1.

Input:
parts, obstacle, joints.
Slart,
goals, configuration
spaces.
While goals remain
Select goal.
ConstruCl graph plan.
Construct
full
path.
Output:
path that achieves goals.
Fig.
I.
Path
planning
algorithm.
The inputs are parts. an obstacle, joints, a start configuration,
goals, and configuration spaces. The output
is
a valid path from
the startconfiguration to a configuration that achieves the goals.
The next two seclions describe the main components
of
the plan-
ner: the graph plannerand the full planner.
A pan
is
a rigid body that consists
of
a stack of cross sec-
tions. A cross section
is
oblained by extruding a profile
in
the
xy
plane along an interval on the z axis. A profile
is
a circular
list
of
line and circle segments
in
which the head
of
each seg-
ment equals the
tail
of
the following segment_ Any planar part
can be modeled with a moderate number
of
line and circle seg-
ments according
to
our
survey
of
2500 mechanisms [29].
In
our
examples, every part has one cross section. Multiple sections
occur
in
some mechanical syslems and are needed to approxi.
mate spatial geometry.
The parts uanslate and rotate
in
the
xy
plane. The configu-
ration of a part
is
a biple
(x,y,8)
where
(x,y)
is
the position
of
the part frame
in
a global coordinate frame and 8
is
the angle
between !he frames. The obstacle consists
of
zero ormore stalic
parts. A part can
be connected
to
the obstacle
or
to
another part
by a revolute or a prismatic joint. The start configuration
is
a
valid system configuration, a list
of
pan
configurations, which
means that no
two
parts overlap and
all
joint equations are sat-
isfied.
The goals input
is
a list
of
part/goal configuralion pairs. A
single pair suffices to specify a goal configuration for a robol
end effector. The planner must generate a robot path that brings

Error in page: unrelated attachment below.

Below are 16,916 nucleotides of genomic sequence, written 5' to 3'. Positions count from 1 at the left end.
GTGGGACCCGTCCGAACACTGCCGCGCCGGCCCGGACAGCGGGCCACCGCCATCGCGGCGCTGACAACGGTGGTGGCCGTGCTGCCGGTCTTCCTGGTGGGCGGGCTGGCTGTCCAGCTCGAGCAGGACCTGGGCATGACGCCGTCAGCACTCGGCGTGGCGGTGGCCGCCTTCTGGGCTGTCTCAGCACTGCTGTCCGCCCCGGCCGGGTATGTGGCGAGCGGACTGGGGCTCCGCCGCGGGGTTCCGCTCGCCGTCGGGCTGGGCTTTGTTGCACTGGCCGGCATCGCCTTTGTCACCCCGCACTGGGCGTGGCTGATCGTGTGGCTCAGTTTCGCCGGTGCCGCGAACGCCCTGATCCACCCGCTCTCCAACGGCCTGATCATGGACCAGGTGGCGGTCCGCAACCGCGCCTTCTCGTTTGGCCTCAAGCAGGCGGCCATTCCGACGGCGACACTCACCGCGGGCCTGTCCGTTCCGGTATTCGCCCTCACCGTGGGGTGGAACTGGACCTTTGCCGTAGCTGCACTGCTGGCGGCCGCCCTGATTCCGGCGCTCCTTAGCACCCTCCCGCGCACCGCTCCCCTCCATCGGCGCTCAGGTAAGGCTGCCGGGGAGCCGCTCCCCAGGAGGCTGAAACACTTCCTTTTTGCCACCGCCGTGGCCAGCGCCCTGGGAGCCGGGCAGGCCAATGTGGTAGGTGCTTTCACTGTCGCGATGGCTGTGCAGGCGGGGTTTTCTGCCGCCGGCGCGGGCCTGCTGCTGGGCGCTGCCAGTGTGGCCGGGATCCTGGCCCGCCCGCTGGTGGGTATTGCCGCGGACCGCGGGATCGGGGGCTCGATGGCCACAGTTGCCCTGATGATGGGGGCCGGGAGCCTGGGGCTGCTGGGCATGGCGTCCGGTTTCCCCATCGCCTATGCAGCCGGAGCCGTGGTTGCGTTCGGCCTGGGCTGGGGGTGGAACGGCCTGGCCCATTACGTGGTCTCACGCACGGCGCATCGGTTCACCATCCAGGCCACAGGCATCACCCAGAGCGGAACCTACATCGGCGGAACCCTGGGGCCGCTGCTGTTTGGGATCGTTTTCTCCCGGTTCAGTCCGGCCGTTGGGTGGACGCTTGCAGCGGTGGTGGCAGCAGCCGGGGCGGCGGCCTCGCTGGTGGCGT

the end effector to the goal and that leaves the other parts
in
an
arbilral)' valid configuration. Several input pair.; are required
to specify a complele configuration for a multi-part
robot_
The
planner must generate a path that achieves all the goals, hence
that brings the robot to the specified configuration. Intennediate
cases also arise where some, but not all, parts have goals, as
in
the room example below.
A configuration space
is
provided for every part/part and
part/obstacle pair. The configuration spaces are constructed
by
ourprogram [30]. The output
is
a boundaryrepresentation
of
the
free space
of
the first part
in
the the second part frame, which
is the global frame when the second part
is
the obstacle. The
boundary
is
encoded in a
co1ltact
graph whose nodes and links
represent contact patches and patch adjacencies. A patch
is
a
connectedsubset
of
contactspace where the contactpoint lies on
a
fixed
pair
of
part features (line segments, circle segments, or
segment endpoints). The surface equation
is
represented implic-
itly as
f(x,
y,
8)
= 0 and parametrically as
(x(u,8),y(u,
8), 9).
An adjacency occurs when
two
patches share a boundary
Clll"Ve.
The algorithm guarantees that every patch has four boundaries:
bottom and top curves
of
the fonn 8 = k and lefl and right
curves
of
the form (x(8),y(O),
8).
3
The algorithm achieves the goals iteratively.
It
maintains a
list
of
achieved goals, a list
of
failed goals, and a path. Initially.
the goal lists are empty and the start configuration
is
the sole
element
of
the pa!h. Each iteration selects an inpul goal and
Dies
to extend the path
lo
a configuration that achieves
it.
If
a path
is
found, the goal
is
moved to the achieved list and the failed goals
are returned to the input list. The reason for the second step
is
lhat path extension can clear the way for a formerly blocked
part to reach its goal.
If
a path
is
not found, the goal
is
moved
to the failed lisl. The iteration ends when the input list
is
empty.
The algorithm outputs lhe path when the failed list